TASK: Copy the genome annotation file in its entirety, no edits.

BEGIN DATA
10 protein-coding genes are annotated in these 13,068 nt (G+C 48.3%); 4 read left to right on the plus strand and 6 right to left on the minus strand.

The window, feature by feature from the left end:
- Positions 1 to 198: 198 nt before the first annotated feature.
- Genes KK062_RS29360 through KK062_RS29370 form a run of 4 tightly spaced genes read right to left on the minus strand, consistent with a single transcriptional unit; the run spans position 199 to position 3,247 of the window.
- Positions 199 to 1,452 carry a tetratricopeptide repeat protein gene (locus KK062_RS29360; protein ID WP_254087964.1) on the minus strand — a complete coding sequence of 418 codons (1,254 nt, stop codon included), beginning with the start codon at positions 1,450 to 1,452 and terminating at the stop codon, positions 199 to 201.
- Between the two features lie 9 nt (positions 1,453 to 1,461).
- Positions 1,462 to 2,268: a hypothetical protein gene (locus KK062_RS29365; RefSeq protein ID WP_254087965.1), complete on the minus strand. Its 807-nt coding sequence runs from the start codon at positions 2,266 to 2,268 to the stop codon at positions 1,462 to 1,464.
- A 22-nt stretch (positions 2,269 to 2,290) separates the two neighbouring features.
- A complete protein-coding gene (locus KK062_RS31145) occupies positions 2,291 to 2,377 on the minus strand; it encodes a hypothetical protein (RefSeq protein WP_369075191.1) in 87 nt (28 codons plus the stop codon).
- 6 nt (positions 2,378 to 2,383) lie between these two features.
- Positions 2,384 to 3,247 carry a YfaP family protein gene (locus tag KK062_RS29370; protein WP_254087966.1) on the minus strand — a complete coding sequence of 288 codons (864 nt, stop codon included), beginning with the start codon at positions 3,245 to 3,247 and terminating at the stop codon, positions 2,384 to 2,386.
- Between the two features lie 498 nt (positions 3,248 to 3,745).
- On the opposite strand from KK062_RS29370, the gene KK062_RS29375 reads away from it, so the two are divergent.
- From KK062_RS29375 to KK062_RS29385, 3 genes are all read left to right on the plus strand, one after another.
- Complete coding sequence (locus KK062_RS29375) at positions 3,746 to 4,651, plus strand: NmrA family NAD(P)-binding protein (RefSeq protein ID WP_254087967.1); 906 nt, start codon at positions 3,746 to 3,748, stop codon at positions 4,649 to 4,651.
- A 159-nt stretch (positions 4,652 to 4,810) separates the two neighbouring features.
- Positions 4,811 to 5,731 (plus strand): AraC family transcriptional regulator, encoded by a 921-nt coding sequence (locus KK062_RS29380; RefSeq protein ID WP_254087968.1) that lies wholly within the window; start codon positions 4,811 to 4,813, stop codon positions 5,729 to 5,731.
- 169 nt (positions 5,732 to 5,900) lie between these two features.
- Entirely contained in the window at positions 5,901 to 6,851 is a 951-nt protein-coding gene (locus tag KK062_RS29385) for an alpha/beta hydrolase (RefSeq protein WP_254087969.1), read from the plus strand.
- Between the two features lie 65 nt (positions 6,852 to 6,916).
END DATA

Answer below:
10 protein-coding genes are annotated in these 13,068 nt (G+C 48.3%); 4 read left to right on the plus strand and 6 right to left on the minus strand.

The window, feature by feature from the left end:
- Positions 1 to 198: 198 nt before the first annotated feature.
- Genes KK062_RS29360 through KK062_RS29370 form a run of 4 tightly spaced genes read right to left on the minus strand, consistent with a single transcriptional unit; the run spans position 199 to position 3,247 of the window.
- Positions 199 to 1,452 carry a tetratricopeptide repeat protein gene (locus KK062_RS29360; protein ID WP_254087964.1) on the minus strand — a complete coding sequence of 418 codons (1,254 nt, stop codon included), beginning with the start codon at positions 1,450 to 1,452 and terminating at the stop codon, positions 199 to 201.
- Between the two features lie 9 nt (positions 1,453 to 1,461).
- Positions 1,462 to 2,268: a hypothetical protein gene (locus KK062_RS29365; RefSeq protein ID WP_254087965.1), complete on the minus strand. Its 807-nt coding sequence runs from the start codon at positions 2,266 to 2,268 to the stop codon at positions 1,462 to 1,464.
- A 22-nt stretch (positions 2,269 to 2,290) separates the two neighbouring features.
- A complete protein-coding gene (locus KK062_RS31145) occupies positions 2,291 to 2,377 on the minus strand; it encodes a hypothetical protein (RefSeq protein WP_369075191.1) in 87 nt (28 codons plus the stop codon).
- 6 nt (positions 2,378 to 2,383) lie between these two features.
- Positions 2,384 to 3,247 carry a YfaP family protein gene (locus tag KK062_RS29370; protein WP_254087966.1) on the minus strand — a complete coding sequence of 288 codons (864 nt, stop codon included), beginning with the start codon at positions 3,245 to 3,247 and terminating at the stop codon, positions 2,384 to 2,386.
- Between the two features lie 498 nt (positions 3,248 to 3,745).
- On the opposite strand from KK062_RS29370, the gene KK062_RS29375 reads away from it, so the two are divergent.
- From KK062_RS29375 to KK062_RS29385, 3 genes are all read left to right on the plus strand, one after another.
- Complete coding sequence (locus KK062_RS29375) at positions 3,746 to 4,651, plus strand: NmrA family NAD(P)-binding protein (RefSeq protein ID WP_254087967.1); 906 nt, start codon at positions 3,746 to 3,748, stop codon at positions 4,649 to 4,651.
- A 159-nt stretch (positions 4,652 to 4,810) separates the two neighbouring features.
- Positions 4,811 to 5,731 (plus strand): AraC family transcriptional regulator, encoded by a 921-nt coding sequence (locus KK062_RS29380; RefSeq protein ID WP_254087968.1) that lies wholly within the window; start codon positions 4,811 to 4,813, stop codon positions 5,729 to 5,731.
- 169 nt (positions 5,732 to 5,900) lie between these two features.
- Entirely contained in the window at positions 5,901 to 6,851 is a 951-nt protein-coding gene (locus tag KK062_RS29385) for an alpha/beta hydrolase (RefSeq protein WP_254087969.1), read from the plus strand.
- Between the two features lie 65 nt (positions 6,852 to 6,916).